Scrupulous Monitoring of Physician-Assisted Dying: The Case for Mandatory Reporting to Coroners and Medical Examiners of All Physician-Assisted Deaths in Canada

Juliet Guichon, Pauline Alakija, Christopher Doig, Jan Mitchell, Pascal Thibeault
Health Law in Canada 2016, 36 (3): 99-120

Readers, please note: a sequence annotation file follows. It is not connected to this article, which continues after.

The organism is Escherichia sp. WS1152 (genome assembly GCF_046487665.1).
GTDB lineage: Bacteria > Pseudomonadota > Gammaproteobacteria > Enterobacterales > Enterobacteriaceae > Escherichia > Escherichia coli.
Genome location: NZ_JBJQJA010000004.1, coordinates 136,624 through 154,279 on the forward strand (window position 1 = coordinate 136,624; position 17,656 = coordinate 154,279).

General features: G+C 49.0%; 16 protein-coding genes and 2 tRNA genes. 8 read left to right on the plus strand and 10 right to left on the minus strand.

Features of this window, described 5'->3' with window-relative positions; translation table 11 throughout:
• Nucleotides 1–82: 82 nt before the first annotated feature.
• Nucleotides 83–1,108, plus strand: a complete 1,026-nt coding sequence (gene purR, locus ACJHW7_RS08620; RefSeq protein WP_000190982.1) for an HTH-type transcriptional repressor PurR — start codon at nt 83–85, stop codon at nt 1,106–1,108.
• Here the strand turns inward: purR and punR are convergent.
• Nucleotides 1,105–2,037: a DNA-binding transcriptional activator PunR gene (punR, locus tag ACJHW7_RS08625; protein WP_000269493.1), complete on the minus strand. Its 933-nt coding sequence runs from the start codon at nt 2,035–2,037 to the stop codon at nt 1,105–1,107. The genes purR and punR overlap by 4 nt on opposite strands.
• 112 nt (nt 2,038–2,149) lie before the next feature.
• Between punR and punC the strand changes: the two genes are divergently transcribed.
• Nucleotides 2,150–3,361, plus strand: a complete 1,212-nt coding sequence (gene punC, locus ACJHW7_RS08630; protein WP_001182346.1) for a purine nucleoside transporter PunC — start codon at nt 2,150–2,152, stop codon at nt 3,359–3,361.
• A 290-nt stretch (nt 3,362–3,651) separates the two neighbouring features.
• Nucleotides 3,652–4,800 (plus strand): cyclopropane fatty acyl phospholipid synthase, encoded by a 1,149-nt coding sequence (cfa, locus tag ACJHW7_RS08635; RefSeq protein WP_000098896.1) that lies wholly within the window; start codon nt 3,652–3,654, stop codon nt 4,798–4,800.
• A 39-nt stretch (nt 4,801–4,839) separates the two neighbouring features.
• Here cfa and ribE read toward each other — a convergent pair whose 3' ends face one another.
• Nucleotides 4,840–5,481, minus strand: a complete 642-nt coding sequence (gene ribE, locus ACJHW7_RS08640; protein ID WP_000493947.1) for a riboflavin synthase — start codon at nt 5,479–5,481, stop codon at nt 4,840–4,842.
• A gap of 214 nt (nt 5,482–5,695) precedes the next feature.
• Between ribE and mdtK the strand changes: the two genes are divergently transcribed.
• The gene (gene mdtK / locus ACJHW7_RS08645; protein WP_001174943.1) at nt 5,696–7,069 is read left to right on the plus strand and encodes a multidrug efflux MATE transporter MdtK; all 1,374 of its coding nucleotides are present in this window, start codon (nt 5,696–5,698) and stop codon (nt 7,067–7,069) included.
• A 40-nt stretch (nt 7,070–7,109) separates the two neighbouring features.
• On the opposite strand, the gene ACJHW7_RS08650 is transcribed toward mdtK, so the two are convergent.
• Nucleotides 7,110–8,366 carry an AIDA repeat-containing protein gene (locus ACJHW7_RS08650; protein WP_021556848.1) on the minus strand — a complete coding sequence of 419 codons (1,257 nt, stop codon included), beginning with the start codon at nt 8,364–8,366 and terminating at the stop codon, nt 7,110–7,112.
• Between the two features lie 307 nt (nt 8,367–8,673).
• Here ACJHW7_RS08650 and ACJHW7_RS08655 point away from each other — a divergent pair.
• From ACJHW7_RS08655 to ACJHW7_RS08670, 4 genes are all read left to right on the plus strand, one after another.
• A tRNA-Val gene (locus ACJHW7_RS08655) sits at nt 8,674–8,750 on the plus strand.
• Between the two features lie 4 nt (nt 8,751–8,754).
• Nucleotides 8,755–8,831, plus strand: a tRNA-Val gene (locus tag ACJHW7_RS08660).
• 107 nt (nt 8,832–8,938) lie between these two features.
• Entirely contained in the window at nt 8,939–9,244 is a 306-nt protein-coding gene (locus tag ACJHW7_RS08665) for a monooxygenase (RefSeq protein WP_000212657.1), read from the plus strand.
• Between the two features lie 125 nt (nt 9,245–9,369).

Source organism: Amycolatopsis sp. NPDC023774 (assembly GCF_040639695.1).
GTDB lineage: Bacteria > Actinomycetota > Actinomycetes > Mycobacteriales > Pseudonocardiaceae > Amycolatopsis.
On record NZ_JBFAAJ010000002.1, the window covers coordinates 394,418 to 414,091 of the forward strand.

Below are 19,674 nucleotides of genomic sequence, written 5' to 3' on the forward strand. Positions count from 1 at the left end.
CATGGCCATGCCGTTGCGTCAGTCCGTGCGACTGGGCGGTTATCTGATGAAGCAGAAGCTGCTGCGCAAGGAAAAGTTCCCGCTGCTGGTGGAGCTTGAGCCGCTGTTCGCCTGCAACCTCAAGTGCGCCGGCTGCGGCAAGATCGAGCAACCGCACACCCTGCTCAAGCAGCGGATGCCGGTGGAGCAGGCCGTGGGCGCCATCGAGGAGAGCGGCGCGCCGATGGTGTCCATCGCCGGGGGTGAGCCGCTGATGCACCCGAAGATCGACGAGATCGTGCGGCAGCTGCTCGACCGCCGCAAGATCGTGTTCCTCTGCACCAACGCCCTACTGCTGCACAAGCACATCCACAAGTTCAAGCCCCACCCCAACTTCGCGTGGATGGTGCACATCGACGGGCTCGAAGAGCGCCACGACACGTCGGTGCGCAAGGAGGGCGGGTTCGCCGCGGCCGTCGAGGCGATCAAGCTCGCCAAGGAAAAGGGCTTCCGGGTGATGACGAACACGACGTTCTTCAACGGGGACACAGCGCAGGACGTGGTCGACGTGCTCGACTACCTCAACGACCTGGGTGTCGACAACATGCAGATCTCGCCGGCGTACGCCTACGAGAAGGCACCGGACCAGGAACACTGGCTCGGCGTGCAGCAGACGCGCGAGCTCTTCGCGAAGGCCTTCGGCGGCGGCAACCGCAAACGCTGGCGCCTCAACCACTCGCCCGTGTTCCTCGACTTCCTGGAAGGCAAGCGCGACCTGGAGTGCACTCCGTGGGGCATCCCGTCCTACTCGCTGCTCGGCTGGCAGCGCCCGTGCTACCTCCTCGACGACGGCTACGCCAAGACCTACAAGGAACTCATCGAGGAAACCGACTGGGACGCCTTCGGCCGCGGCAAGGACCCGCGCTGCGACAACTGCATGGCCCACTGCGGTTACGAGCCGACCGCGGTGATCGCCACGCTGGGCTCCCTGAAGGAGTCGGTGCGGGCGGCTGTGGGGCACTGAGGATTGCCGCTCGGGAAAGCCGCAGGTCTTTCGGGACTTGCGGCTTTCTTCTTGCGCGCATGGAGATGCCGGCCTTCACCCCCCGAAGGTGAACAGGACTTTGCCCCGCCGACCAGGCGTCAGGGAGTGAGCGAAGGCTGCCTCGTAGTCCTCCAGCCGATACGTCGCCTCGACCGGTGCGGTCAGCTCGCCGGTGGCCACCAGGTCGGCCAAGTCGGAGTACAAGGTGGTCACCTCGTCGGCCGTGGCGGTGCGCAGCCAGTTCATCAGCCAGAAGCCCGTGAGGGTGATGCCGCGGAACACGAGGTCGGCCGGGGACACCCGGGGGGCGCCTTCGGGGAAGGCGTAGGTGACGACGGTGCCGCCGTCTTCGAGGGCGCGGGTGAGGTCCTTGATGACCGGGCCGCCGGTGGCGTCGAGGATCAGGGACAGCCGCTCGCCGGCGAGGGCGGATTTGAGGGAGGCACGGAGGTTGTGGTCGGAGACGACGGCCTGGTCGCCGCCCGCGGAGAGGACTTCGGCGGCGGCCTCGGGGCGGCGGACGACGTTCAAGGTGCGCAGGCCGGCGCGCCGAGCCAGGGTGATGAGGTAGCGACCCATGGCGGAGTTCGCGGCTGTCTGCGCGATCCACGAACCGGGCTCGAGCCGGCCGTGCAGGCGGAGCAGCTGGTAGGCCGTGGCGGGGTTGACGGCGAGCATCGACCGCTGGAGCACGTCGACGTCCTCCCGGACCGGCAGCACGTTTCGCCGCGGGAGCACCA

Although the practice of physician-assisted dying (hereinafter "PAD") will soon be lawful in Canada, opponents of PAD claim that it might result in involuntary deaths. The Supreme Court of Canada in Carter v. Canada (Attorney General) rejected such arguments holding that involuntary deaths are preventable provided that jurisdictions devise stringent limits to the practice of PAD and that these stringent limits are "scrupulously monitored and enforced". This article examines the question of how best to engage in scrupulous monitoring of physician-assisted dying. At present, the province of Quebec has legislated, and three expert groups have proposed the creation of new administrative offices to monitor the practice of PAD (these groups are the Provincial-Territorial Expert Advisory Group on Physician-Assisted Dying, the External Panel on Options for a Legislative Response to Carter v. Canada, and the Canadian Medical Association). This article argues that scrupulous monitoring can be better achieved by requiring explicit mandatory notification of all physician-assisted deaths to coroners and medical examiners, rather than by creating new administrative offices. It is more effective, efficient and prudent to use already existing coroner and medical examiner death reporting and investigative frameworks to report physician-assisted deaths than to create new, untried, parallel and potentially more expensive administrative offices. In Canada, almost all provincial and territorial statutes that govern the official actions of coroners and medical examiners currently require the reporting of non-natural deaths, which include those that will be attributable to PAD. To achieve the scrupulous monitoring of PAD required by the Supreme Court, provincial and territorial governments, in collaboration with the federal government, should. 1. review their coroner and fatality statutes to clarify that physician-assisted deaths (as non-natural deaths) are mandatorily notifiable; 2. encourage forensic pathologists to collaborate on a national basis to agree upon uniform methods of death reporting and monitoring of PAD; and. 3. mandate that coroner and medical examiners offices should be adequately funded and staffed for the new task (which is likely to increase only marginally the caseload in accurate death reporting and monitoring). Such actions will ensure the continued achievement of the legislative goals for coroner and medical examiner offices: to report deaths accurately and to investigate and monitor death for the purposes of protection, prosecution, prevention, health promotion and health planning. By ensuring that PAD is reportable to the statutorily created offices that are expert in accurate death reporting, the public may be better assured that the new practice of PAD is used only to relieve suffering as permitted by law.

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